TABLE I______________________________________EXAMPLE       1        2        3     4______________________________________Cl2 Flow (# mol/day)         0.038    0.068    0.011 0.008HCl Flow (# mol/day)         56.0     56.0     72.7  15.1Residence Time (sec)         3.30     3.32     3.32  19.46Temperature (deg C.)         23       22       18    12Pressure (psig)         24       24       35    45Inlet Analysis (Mol %)Methane       0.0164   0.0051   0.0309                                 0.0195Acetylene     0.0006   0.0008   0.0004                                 0.0006Ethylene      0.0107   0.0109   0.0090                                 0.0104Ethane        0.0252   0.0316   0.0076                                 0.0100Propane       0.0033   0.0018   0.0016                                 0.0103Methyl Chloride         0.0005   0.0003   0.0002                                 0.0005Ethyl Chloride         0.0009   0.0006   0.0002                                 0.0017Isopropyl Chloride         0.0003   0.0004   0.0047                                 0.0000Alpha-dichloroethane         0.0006   0.0000   0.0000                                 0.0000Ethylene Dichloride         0.0010   0.0000   0.0000                                 0.0000Chlorine      0.0679   0.1215   0.0146                                 0.0522Outlet Analysis (Mol %)Methane       0.0139   0.0054   0.0338                                 0.0228Acetylene     0.0000   0.0000   0.0001                                 0.0000Ethylene      0.0002   0.0001   0.0015                                 0.0014Ethane        0.0035   0.0001   0.0052                                 0.0002Propane       0.0001   0.0001   0.0006                                 0.0000Methyl Chloride         0.0009   0.0010   0.0004                                 0.0008Ethyl Chloride         0.0209   0.0101   0.0068                                 0.0026Isopropyl Chloride         0.0006   0.0008   0.0008                                 0.0002Alpha-dichloroethane         0.0118   0.0167   0.0004                                 0.0098Ethylene Dichloride         0.0039   0.0048   0.0000                                 0.0018Chlorine      0.0207   0.0511   0.0092                                 0.0094Conversions (%)Methane       15.24    --       --    --Acetylene     100.00   100.00   100.00                                 100.00Ethylene      98.13    99.08    83.33 86.54Ethane        86.11    99.68    31.58 98.00Propane       96.97    94.44    62.50 100.00Chlorine      69.5220  57.9552  36.9279                                 81.9853______________________________________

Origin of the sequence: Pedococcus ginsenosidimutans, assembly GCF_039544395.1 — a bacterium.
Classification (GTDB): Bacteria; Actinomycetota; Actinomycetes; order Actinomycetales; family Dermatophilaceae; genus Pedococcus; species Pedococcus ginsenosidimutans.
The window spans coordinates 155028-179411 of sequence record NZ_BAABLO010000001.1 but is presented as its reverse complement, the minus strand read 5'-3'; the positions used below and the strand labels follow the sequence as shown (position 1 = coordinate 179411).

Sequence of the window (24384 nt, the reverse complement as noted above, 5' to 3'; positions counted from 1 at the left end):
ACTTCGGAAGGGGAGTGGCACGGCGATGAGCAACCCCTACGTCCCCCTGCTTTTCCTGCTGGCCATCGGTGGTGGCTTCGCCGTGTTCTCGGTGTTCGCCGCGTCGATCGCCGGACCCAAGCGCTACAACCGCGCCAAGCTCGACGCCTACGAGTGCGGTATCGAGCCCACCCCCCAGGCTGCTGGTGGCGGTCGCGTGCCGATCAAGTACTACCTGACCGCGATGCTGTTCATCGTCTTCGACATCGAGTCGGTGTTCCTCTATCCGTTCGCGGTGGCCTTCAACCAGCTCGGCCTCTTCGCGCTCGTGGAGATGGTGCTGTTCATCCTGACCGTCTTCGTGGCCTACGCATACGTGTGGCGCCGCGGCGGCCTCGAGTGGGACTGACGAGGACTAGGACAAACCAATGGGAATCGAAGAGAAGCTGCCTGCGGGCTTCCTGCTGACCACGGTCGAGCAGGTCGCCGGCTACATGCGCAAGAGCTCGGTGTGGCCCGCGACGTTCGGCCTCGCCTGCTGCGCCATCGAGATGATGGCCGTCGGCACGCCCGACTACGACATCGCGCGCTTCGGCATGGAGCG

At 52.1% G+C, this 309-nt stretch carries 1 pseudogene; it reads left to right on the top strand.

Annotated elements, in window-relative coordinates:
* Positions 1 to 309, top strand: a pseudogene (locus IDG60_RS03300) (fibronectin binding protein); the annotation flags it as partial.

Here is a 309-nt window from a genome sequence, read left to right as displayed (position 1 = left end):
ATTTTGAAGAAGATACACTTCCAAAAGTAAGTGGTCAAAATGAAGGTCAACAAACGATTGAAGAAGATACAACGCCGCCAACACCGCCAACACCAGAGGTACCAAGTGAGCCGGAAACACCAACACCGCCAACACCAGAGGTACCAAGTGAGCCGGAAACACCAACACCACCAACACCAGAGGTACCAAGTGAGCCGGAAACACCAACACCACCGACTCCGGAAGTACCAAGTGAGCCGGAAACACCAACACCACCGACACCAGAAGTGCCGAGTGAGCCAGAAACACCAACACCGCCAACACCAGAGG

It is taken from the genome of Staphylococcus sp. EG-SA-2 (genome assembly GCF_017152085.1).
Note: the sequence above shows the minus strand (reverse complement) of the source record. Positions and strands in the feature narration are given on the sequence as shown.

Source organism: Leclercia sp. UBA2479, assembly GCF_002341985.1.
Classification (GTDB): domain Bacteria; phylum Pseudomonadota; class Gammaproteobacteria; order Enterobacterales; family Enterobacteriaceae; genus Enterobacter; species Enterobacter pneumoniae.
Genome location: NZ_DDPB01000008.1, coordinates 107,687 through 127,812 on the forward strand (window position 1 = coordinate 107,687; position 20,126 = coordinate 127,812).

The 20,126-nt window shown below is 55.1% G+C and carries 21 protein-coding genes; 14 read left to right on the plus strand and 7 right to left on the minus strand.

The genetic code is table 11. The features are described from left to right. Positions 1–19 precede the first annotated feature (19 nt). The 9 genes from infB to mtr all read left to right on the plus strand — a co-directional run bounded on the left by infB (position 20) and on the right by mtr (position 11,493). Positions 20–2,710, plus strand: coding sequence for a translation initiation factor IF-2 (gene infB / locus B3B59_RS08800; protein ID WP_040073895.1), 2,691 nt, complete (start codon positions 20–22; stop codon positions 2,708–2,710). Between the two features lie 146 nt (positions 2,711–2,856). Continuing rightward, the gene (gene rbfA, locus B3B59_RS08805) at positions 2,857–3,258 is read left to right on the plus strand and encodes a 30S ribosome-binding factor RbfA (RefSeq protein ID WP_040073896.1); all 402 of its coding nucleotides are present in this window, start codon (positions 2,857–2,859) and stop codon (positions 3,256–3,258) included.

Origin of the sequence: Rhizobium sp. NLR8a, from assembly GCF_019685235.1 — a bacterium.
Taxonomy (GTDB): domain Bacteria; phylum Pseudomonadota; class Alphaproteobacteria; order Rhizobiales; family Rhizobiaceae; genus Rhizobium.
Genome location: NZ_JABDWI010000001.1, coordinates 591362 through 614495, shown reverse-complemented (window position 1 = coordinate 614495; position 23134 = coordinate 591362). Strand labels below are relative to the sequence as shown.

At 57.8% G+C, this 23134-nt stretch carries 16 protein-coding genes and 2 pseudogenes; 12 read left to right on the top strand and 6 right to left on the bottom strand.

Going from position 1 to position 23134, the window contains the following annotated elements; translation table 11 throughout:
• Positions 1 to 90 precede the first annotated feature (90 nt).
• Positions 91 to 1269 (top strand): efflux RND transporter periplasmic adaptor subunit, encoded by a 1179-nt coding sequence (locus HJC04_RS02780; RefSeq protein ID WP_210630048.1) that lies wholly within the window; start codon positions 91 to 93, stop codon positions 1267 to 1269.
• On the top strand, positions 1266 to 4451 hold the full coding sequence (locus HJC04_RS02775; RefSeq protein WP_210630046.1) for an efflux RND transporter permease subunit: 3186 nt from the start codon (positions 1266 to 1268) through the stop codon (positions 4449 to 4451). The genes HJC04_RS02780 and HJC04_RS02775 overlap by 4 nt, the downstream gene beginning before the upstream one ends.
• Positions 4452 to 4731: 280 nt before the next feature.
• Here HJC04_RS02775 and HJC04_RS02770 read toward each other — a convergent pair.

Patent Citations
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Non-Patent Citations
Reference
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Referenced by
Citing PatentFiling datePublication dateApplicantTitle
US5693191 *Nov 23, 1994Dec 2, 1997The Dow Chemical CompanyProcess for recovery of anhydrous hydrogen chloride from mixtures with non-condensable gases
US6497795 *Dec 10, 1999Dec 24, 2002Canon Kabushiki KaishaMethod and apparatus for decomposing gaseous aliphatic hydrocarbon halide compound
US6616815Jun 18, 1999Sep 9, 2003Canon Kabushiki KaishaMethod of decomposing halogenated aliphatic hydrocarbon compounds or aromatic compounds and apparatus to be used for the same as well as method of clarifying exhaust gas and apparatus to be used for the same
US6719957 *Apr 17, 2002Apr 13, 2004Bayer CorporationProcess for purification of anhydrous hydrogen chloride gas
US7018514Nov 12, 2002Mar 28, 2006Canon Kabushiki KaishaMethod and apparatus for processing substances to be decomposed
US7163615Nov 12, 2002Jan 16, 2007Canon Kabushiki KaishaDegrading trichloroethylene via combining with chlorine gas and irradiating with light; electrolysis; for soil recovery; pollution control
US7163665Jun 12, 2002Jan 16, 2007Canon Kabushiki KaishaMixing the gaseous aliphatic hydrocarbon halide and a chlorine containing gas and emitting light
Classifications
U.S. Classification423/488, 204/157.3, 423/DIG.10, 423/245.1
International ClassificationC01B7/07
Cooperative ClassificationY10S423/10, C01B7/0706
European ClassificationC01B7/07B
Legal Events